Since the pronoun “He” is gender-neutral in this case, and capitalization of the first letter a polite politic, anyone calling the sexless ultimate spirit, 'He,' is merely following customary language patterns.
Hence, since we may refer to God as a 'He' and sometimes a 'She' depending on vicissitudes, God is both and neither and more than a combination of the two, as only earthly bodies are formed as male and female, with each suffering from hormonal stresses that God doesn't share.
Meant as fun imponderables, both are easily swept aside by acknowledging that God is indeed so big that He’s not limited to any one project -- that this universe was created only for one specific purpose, and will cease to exist as He pleases -- after which God can go on to make anything else if He wishes, ad infinitum.
That's because, you see, He has forever to create and uncreate anything as He wishes. Our's, this world's and the universe's existence is but a mere blip to Him.
In the second instance however—seen mostly as a stall tactic—one must first chide the questioner by asking, "What makes you think that God is supposed to be ‘good?’
Truth be known, God is more "Just" than He is 'good'. When one of His archangels rebelled, the reneger was put to the earth to pretend the creator didn't exist. When a third of God's later angels likewise rebelled, God gave them the earth to live on in human bodies -- to see what life without their creator would be like, because it's what they wanted.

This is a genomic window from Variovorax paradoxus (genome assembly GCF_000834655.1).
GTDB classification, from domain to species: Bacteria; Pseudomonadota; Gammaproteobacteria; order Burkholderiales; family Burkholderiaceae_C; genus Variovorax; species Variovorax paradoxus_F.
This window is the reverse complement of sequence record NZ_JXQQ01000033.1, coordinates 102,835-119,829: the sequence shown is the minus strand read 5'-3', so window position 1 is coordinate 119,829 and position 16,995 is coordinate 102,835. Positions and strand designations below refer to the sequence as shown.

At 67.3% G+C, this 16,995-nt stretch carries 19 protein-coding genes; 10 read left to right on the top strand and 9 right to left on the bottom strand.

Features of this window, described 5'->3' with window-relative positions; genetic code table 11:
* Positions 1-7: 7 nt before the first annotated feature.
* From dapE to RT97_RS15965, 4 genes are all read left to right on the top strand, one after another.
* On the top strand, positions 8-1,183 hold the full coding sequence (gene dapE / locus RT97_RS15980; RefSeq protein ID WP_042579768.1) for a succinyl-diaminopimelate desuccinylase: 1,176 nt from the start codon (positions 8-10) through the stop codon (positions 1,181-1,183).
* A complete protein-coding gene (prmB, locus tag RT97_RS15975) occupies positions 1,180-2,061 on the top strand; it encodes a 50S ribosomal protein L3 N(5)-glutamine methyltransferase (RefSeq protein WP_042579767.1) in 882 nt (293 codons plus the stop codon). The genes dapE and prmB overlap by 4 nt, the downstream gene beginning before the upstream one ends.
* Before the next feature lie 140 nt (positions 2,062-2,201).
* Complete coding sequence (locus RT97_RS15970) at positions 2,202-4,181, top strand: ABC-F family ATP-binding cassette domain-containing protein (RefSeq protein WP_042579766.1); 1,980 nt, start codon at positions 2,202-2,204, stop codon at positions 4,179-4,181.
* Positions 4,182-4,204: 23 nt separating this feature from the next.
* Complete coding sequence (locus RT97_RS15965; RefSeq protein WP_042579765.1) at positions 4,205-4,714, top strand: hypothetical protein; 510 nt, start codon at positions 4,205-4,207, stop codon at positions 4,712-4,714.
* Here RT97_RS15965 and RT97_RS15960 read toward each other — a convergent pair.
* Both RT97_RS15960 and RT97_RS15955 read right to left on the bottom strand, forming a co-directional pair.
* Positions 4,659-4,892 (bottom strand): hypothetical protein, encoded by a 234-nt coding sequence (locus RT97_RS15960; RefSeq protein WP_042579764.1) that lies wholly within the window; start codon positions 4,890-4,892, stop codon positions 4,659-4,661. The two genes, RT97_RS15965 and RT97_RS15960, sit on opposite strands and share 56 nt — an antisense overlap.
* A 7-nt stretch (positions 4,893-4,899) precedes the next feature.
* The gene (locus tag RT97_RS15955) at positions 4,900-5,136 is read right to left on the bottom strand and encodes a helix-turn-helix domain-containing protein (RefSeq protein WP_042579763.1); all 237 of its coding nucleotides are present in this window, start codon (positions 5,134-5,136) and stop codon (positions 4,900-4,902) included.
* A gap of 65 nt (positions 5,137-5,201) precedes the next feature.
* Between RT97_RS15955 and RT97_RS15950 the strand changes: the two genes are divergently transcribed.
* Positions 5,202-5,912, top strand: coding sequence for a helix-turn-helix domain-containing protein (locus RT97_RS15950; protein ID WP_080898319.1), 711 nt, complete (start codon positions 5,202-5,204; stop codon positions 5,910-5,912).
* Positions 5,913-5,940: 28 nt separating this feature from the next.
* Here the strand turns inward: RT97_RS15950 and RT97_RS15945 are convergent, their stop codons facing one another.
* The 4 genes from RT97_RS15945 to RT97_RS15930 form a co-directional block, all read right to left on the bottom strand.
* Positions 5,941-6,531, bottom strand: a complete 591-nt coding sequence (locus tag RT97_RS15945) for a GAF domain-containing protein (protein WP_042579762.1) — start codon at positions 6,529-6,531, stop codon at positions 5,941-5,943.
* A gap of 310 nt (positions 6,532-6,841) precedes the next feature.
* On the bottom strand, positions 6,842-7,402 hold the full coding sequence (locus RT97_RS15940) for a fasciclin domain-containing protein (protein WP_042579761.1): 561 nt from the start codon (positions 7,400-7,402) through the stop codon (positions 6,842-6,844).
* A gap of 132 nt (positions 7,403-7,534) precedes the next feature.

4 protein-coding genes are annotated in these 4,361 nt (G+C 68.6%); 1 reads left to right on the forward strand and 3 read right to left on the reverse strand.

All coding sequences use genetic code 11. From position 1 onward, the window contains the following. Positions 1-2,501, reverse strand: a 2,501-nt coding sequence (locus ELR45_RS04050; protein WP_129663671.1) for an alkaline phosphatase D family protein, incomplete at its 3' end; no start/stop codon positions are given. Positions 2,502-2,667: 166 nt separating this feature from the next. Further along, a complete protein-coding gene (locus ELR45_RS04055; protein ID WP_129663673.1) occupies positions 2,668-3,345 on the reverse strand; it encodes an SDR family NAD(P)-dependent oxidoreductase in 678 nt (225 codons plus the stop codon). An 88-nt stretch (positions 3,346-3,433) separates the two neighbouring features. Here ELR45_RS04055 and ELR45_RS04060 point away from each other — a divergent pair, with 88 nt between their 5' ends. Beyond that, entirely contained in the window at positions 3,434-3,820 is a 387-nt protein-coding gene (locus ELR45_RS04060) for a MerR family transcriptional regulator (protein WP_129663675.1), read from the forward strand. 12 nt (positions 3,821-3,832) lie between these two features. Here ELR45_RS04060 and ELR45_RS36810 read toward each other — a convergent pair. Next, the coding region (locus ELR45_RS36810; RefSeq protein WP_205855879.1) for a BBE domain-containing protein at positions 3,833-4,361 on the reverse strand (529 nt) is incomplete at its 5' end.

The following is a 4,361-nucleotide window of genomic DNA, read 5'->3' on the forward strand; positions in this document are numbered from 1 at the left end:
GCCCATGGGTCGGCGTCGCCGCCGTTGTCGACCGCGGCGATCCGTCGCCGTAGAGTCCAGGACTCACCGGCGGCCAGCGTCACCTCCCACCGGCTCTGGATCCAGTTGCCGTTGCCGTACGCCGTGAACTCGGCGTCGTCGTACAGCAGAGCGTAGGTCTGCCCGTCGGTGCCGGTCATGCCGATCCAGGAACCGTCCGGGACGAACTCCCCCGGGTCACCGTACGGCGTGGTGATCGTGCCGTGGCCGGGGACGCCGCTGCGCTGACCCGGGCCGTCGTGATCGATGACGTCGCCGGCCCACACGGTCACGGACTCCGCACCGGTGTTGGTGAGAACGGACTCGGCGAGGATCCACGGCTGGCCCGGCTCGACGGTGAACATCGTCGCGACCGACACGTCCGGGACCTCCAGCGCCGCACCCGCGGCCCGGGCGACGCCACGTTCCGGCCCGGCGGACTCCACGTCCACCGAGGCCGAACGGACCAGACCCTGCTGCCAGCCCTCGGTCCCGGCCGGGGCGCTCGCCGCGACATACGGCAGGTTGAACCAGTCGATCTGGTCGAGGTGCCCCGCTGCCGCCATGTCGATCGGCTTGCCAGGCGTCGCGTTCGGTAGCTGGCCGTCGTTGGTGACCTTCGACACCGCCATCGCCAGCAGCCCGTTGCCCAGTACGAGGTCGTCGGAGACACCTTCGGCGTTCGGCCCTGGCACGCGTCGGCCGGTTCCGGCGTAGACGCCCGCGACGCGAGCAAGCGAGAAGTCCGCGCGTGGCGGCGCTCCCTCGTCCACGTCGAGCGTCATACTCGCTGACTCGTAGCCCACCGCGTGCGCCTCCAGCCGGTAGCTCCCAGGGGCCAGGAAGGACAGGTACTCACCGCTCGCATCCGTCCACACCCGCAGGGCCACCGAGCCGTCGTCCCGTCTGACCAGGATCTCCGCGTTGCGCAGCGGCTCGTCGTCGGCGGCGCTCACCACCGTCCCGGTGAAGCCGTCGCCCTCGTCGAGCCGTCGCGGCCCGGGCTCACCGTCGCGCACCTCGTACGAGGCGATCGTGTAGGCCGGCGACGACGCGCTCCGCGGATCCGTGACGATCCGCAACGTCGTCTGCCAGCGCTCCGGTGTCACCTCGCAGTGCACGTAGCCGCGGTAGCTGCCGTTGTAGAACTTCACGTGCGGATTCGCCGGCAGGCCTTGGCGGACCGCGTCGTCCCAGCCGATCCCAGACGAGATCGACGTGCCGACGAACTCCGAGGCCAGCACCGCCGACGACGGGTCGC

So you see, the earth is training ground for such entities -- that they would try and fail to live without their creators guidance.
Unknown to most modern men, though, is that ancient scholars long-ago reasoned God as being both the ultimate good and the ultimate evil -- basing this opinion on His having had created everything we can see and feel, with Lucifer bad and He good and we in the middle.
So if there is suffering, pain, anguish and evil, it's because we denied God for it. And despite all warning to the contrary, we brought it on ourselves. It's safe to say that in the long-run, our misery is to demonstrate what life without God is like, so that we will learn to trust Him. As good parents traditionally taught children until recently.